Welcome to the latest edition of Newley’s Notes, a weekly newsletter containing my recent Wall Street Journal stories, must-read links on tech and life, and funny dog videos.

๐Ÿ“ฌ Not a subscriber yet? Get it here.

New Story

๐Ÿ’ฌ My newest story, out Tuesday: Facebookโ€™s WhatsApp Battles Coronavirus Misinformation. It begins:

Facebook Inc.โ€™s WhatsApp is limiting usersโ€™ ability to forward content on its encrypted messaging platform, as misinformation about the coronavirus pandemic proliferates on the service in its biggest market, India.

In one of the biggest changes WhatsApp has made to a core feature, the company said Tuesday that its more than two billion users globally can now send along frequently forwarded messages they receive to only one person or group at a time, down from five.


Among the messages on WhatsApp that have circulated in India in recent weeks, according to fact-checking groups, is a claim that a treatment has been developed that cures Covid–19 within three hours. Others say a disinfectant will be sprayed in cities at night to kill the virus and that NASA satellite images show the coronavirus has been abating in India. All were identified by fact checkers as false.

The story was linked to in Harvard’s Nieman Lab daily email and in Shira Ovide’s new (and excellent) New York Times newsletter, On Tech.

New Book Notes Post

๐Ÿ›’ Meanwhile, I shared on some notes from a 2016 book I recently read called “Alibaba: The House That Jack Ma Built,” by Duncan Clark. Click here to read the post.

TLDR: This is a well researched, in-depth book about Ma and the e-commerce giant he built.

Pandemic Reading List Addendum

๐Ÿ“š And finally, an addendum: In last week’s NN, I listed a few nonfiction books about pandemics.

Thanks to reader James B., who wrote in to share a much-heralded title I missed, and which he says is worth checking out: The Great Influenza: The Story of the Deadliest Pandemic in History, by John M. Barry.

Thanks, James!

Here are ten items worth your time this week:

๐Ÿ˜ท 1) A Shift on the Front Line [New England Journal of Medicine]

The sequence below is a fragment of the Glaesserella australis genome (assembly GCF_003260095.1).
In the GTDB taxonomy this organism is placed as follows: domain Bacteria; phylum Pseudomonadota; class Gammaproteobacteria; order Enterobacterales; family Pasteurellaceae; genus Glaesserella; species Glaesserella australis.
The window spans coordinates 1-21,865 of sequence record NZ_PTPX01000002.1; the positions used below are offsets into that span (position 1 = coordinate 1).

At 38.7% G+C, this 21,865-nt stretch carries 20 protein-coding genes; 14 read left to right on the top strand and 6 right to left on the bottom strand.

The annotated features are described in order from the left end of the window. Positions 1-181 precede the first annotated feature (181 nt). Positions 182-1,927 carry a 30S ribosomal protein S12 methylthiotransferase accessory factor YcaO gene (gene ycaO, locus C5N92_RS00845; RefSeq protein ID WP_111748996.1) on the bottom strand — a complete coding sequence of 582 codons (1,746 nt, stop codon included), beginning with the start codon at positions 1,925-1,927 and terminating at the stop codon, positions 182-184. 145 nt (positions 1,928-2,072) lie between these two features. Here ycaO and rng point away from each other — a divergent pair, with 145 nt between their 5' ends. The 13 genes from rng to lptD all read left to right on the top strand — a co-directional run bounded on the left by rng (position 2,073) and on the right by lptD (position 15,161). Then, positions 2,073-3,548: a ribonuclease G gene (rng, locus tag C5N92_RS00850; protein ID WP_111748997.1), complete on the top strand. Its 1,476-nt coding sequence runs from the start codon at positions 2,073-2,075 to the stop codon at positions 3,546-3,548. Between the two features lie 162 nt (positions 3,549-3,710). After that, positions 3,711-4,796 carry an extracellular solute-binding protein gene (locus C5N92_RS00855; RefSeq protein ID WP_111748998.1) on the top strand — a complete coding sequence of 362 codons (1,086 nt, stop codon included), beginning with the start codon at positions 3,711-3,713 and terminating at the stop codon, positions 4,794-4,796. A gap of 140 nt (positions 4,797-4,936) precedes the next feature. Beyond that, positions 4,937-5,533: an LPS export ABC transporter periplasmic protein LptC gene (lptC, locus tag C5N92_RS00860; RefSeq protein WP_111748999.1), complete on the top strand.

“I have just finished the night shift on the Covid–19 ward. I look at myself in the mirror: I have a C on my nose from the FFP2 (N95) mask I wear all the time, deep marks on my face left by the elastic bands; my eyes look tired, my hair is damp with sweat. I am not a doctor and a woman any longer – now I am just a doctor, a soldier in the war against the virus.”

๐Ÿ“ฑ 2) Apple, Google to Turn Smartphones Into Coronavirus Tracking Devices [WSJ]

“Apple Inc. and Google will build software together that would alert people if they were in contact with someone infected with the coronavirus, an unprecedented collaboration between two Silicon Valley giants and rivals.”

โ›ฐ๏ธ 3) Tips From Someone With Nearly 50 Years Of Social Distancing Experience [NPR]

“We’re all social distancing these days, and it’s unclear when exactly that will end. But Billy Barr has been doing this for almost 50 years. He’s the only full-time resident of Gothic, Colo.

๐Ÿ“ 4) Spreading pathogen maps [SciFi Interfaces]

“So while the world is in the grip of the novel COVID–19 coronavirus pandemic, Iโ€™ve been thinking about those fictional user interfaces that appear in pandemic movies that project how quickly the infectious-agent-in-question will spread.”

๐Ÿ–ฅ๏ธ 5) A Mini-Office, Delivered to Your Door [Dwellito]

“Give yourself a quiet place to work with a mini office next to your home. In 6 to 8 weeks, you could have a pre-built office delivered to your front door, starting at $9,000.”

๐Ÿงญ 6) The 18 Best TV Shows for Vicarious Travel Thrills [New York Times]

“One of the genuine delights of the streaming era is the degree to which it has made international television available, and readily too – with scores of shows streaming on Amazon, Hulu, HBO and (especially) Netflix.”

๐ŸŽง 7) Dave Grohlโ€™s Pandemic Playlist [The Atlantic]

“The Foo Fighters front man picks a song for your every quarantine mood.”

๐ŸŽน 8) The Weirdly Enduring Appeal of Weird Al Yankovic [New York Times Magazine]

“After 40 years, Yankovic is now no longer a novelty, but an institution – a garish bright patch in the middle of Americaโ€™s pop-cultural wallpaper, a completely ridiculous national treasure, an absurd living legend.”

โœ๏ธ 9) Easterโ€™s Healing Touch [WSJ essay]

“In a grim time, the holiday reminds us that the cornerstone of Christian faith is Godโ€™s love for a wounded world.”

๐Ÿพ 10) Dog related video of the week: “Our puppies just had the best. day. ever. They got to explore the @GeorgiaAquarium while it is closed to the public.” [Twitter: @AtlantaHumane]

๐Ÿ’ก Quote of the week:

โ€œLet go or be dragged.โ€ – Zen proverb